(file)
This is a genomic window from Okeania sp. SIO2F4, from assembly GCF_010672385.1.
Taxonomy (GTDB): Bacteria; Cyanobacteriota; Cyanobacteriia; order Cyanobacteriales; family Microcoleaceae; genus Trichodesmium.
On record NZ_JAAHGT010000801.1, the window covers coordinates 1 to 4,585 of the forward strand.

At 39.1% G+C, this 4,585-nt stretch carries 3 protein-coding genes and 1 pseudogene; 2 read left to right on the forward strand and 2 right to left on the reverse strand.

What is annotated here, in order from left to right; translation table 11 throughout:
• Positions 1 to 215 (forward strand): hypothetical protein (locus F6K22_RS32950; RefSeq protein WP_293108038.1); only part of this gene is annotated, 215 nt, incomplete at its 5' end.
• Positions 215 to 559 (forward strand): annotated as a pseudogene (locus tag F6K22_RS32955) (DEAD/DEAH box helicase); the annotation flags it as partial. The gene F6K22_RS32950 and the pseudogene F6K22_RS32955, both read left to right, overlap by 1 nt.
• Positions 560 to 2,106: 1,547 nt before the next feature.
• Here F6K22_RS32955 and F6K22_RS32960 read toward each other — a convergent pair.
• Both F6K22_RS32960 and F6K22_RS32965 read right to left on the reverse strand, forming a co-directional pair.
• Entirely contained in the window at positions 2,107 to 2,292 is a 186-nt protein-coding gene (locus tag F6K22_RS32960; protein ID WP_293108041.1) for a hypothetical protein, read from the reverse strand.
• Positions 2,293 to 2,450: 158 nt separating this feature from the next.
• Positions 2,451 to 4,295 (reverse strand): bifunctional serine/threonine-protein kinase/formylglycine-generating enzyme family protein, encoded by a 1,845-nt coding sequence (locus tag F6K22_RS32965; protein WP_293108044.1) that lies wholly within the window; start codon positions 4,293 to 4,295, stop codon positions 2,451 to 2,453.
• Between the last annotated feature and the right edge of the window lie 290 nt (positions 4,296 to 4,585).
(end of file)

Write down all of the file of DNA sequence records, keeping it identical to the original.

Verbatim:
This is a genomic window from Okeania sp. SIO2F4, from assembly GCF_010672385.1.
Taxonomy (GTDB): Bacteria; Cyanobacteriota; Cyanobacteriia; order Cyanobacteriales; family Microcoleaceae; genus Trichodesmium.
On record NZ_JAAHGT010000801.1, the window covers coordinates 1 to 4,585 of the forward strand.

At 39.1% G+C, this 4,585-nt stretch carries 3 protein-coding genes and 1 pseudogene; 2 read left to right on the forward strand and 2 right to left on the reverse strand.

What is annotated here, in order from left to right; translation table 11 throughout:
• Positions 1 to 215 (forward strand): hypothetical protein (locus F6K22_RS32950; RefSeq protein WP_293108038.1); only part of this gene is annotated, 215 nt, incomplete at its 5' end.
• Positions 215 to 559 (forward strand): annotated as a pseudogene (locus tag F6K22_RS32955) (DEAD/DEAH box helicase); the annotation flags it as partial. The gene F6K22_RS32950 and the pseudogene F6K22_RS32955, both read left to right, overlap by 1 nt.
• Positions 560 to 2,106: 1,547 nt before the next feature.
• Here F6K22_RS32955 and F6K22_RS32960 read toward each other — a convergent pair.
• Both F6K22_RS32960 and F6K22_RS32965 read right to left on the reverse strand, forming a co-directional pair.
• Entirely contained in the window at positions 2,107 to 2,292 is a 186-nt protein-coding gene (locus tag F6K22_RS32960; protein ID WP_293108041.1) for a hypothetical protein, read from the reverse strand.
• Positions 2,293 to 2,450: 158 nt separating this feature from the next.
• Positions 2,451 to 4,295 (reverse strand): bifunctional serine/threonine-protein kinase/formylglycine-generating enzyme family protein, encoded by a 1,845-nt coding sequence (locus tag F6K22_RS32965; protein WP_293108044.1) that lies wholly within the window; start codon positions 4,293 to 4,295, stop codon positions 2,451 to 2,453.
• Between the last annotated feature and the right edge of the window lie 290 nt (positions 4,296 to 4,585).